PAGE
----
Councillor P.G. King, also not a member of the Committee, with permission to speak, stated that 40% of the population of the Vale commuted to Cardiff on a daily basis and that the bypass proposals at Dinas Powys would have a considerable effect on  other areas in the vicinity.  Councillor King also referred to an example of an issue at the Barons Court junction some time ago where he himself and another Member had spent a considerable amount of time trying to work out a sequence with the traffic lights to improve traffic flow at the junction.  A suggestion was subsequently presented to officers who in turn used the suggestion which had indeed worked.  This he said was evidence that local people have local knowledge and can offer advice and suggest solutions. In this instance officers had been only to pleased to receive the suggestions and had acknowledged that they had worked.  Therefore, he stated that it would be important for local representatives to be members of the Group to provide local knowledge. 


In referring to the proposed Metro the Head of Service advised that she was aware that a preferred bidder decision had been made with the information due to be released in March, with a suggestion that the franchise information may be known in June 2018.


Following a query regarding funding, the Head of Service advised that in her view this was premature at this stage because there was no detailed effective solution proposed until the WeLTAG Study had been undertaken.  Bids for the next stages had been made to Welsh Government and that the project had also been flagged up with the City Deal Region although, the City Deal project did not see the Dinas Powys scheme as a priority for the region.  The Head of Service reiterated that there would be further opportunity to comment on the plans advising that the Metro could be seen as a good opportunity in the future but, that the resilience on the network was not good when everybody was trying to find the quickest route.  The officer also confirmed that the bottleneck at the Merrie Harrier junction was also being looked at under the WeLTAG Stage 2. 


In referring to the role of the Review Group the Head of Service stated that this was  to review the technical aspects of the proposals.


Some Members recommended that it was important not to delay the study any further at this stage of the process and that further consideration to include other Community Council representatives could be considered at Stage 3 of the project.


Although being made aware of the confidentiality issue for Members of the review group a Member of the Committee recommended that it would be equitable to offer the Community Councils a representative position on the Group in order that local knowledge could be provided.  Councillor Burnett considered that there was a lack of parity between the two WeLTAG studies that were being undertaken by the Council and that having local expertise on the group was important.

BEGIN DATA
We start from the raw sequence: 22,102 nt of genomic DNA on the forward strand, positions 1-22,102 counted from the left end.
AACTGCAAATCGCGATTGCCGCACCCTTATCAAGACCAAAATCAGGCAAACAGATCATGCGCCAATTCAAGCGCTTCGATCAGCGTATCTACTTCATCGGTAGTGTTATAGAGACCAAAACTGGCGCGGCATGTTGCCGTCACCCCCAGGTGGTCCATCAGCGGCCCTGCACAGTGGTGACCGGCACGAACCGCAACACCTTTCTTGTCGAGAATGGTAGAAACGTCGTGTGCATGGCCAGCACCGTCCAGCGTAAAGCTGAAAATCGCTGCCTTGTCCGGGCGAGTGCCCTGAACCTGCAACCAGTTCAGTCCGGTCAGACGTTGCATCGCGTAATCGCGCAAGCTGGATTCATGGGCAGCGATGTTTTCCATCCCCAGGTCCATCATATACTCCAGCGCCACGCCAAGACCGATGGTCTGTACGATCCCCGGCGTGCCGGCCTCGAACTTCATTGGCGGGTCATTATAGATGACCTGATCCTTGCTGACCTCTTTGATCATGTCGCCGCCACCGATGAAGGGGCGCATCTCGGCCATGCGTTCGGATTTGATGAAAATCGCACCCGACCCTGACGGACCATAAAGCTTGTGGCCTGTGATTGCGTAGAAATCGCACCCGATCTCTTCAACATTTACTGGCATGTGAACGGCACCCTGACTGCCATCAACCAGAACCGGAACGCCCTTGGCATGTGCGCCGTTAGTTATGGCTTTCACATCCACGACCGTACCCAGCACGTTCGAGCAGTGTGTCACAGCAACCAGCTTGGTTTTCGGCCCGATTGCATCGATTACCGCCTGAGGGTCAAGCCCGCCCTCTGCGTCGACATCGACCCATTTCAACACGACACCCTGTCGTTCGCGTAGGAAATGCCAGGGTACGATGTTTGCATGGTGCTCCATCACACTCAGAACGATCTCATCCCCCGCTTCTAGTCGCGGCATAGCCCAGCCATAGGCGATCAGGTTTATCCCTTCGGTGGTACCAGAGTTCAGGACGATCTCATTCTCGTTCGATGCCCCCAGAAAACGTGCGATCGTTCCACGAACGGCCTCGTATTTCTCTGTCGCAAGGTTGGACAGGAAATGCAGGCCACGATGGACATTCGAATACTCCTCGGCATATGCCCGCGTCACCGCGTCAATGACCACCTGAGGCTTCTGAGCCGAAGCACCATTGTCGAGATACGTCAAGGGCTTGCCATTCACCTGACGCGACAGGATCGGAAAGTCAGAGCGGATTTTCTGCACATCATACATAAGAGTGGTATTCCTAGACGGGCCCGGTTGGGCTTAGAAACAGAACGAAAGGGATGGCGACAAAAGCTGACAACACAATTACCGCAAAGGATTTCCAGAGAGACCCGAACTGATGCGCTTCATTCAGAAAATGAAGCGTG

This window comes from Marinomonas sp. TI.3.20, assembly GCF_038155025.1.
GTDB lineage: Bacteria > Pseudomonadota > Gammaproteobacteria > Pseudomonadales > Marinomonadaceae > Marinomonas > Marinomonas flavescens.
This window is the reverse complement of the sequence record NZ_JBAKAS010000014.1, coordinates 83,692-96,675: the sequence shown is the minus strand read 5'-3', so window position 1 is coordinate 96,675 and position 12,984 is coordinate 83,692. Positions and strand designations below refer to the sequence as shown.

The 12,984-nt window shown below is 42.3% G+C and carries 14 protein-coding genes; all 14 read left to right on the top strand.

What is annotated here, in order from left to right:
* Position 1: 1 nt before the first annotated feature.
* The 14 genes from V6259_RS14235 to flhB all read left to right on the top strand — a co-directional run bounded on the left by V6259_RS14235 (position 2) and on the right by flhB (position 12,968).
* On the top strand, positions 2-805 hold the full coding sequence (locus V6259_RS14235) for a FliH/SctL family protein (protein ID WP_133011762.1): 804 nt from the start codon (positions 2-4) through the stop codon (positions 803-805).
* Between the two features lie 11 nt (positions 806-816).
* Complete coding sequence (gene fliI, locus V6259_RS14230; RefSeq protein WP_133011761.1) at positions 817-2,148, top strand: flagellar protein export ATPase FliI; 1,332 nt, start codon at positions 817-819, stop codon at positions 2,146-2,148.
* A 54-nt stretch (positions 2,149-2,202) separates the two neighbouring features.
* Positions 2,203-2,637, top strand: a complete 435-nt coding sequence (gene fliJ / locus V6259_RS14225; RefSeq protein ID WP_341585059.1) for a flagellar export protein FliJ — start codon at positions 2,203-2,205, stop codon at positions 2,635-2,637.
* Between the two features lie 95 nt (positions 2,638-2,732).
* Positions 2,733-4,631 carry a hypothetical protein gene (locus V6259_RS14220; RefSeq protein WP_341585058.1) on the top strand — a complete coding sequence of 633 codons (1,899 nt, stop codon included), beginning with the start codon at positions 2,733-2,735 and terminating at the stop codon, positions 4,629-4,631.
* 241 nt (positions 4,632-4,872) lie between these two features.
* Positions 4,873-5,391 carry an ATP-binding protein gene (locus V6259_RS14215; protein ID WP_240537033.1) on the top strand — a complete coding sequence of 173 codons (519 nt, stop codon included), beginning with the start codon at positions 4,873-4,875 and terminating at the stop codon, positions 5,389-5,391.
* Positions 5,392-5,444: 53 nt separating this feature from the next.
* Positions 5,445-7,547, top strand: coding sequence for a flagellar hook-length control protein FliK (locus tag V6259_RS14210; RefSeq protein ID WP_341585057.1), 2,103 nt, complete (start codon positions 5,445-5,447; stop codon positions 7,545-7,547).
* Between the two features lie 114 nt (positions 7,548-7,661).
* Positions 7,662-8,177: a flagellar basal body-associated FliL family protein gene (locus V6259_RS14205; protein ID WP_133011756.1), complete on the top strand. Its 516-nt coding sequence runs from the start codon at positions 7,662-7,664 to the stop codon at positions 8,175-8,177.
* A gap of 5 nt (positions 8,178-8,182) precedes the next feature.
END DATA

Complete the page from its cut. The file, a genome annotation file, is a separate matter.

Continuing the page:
The Chairman in summing up considered that there appeared to be a number of safeguards in the process with further consultation being undertaken during the process, his concern was in relation to the timing and whether  delaying the process would have real value.    


Following a vote it was subsequently


RECOMMENDED - T H A T  the representation on the Review Group remains as approved by the Cabinet until the findings of the Stage 2 report were known with the Committee reconsidering the position at that time.


Reason for recommendation


Having considered the Call in, the contents of the report and the comments made at the meeting.





The Heads of Service for Neighbourhood Services and Transport and Regeneration and Planning were present to respond to queries from the Committee. In presenting the report Committee was informed that the Council’s Annual Self-Assessment process was an evolving one reflecting the ongoing work to ensure that the process dovetailed with other forms of self-assessment (such as the Improvement Plan, Service Plans, the Annual Local Authority Education Service Evaluation Report and the Director of Social Services’ Annual Report and the developing audit requirements of the Wellbeing and Future Generations Wales Act 2015. 


Committee was further informed that the Self-Assessment format for 2017 built on the Performance Management Framework developments for 2016/17 and reflected the Council’s outcome focussed approach in line with its duties under the WBFG Act.  The Corporate Plan Well-being Outcomes form the framework for evaluating the Council’s performance and achievements  enabled the Council to demonstrate its ability to achieve positive outcomes for its residents and secure continuous improvement. These were supported by service based position statements covering all Council services.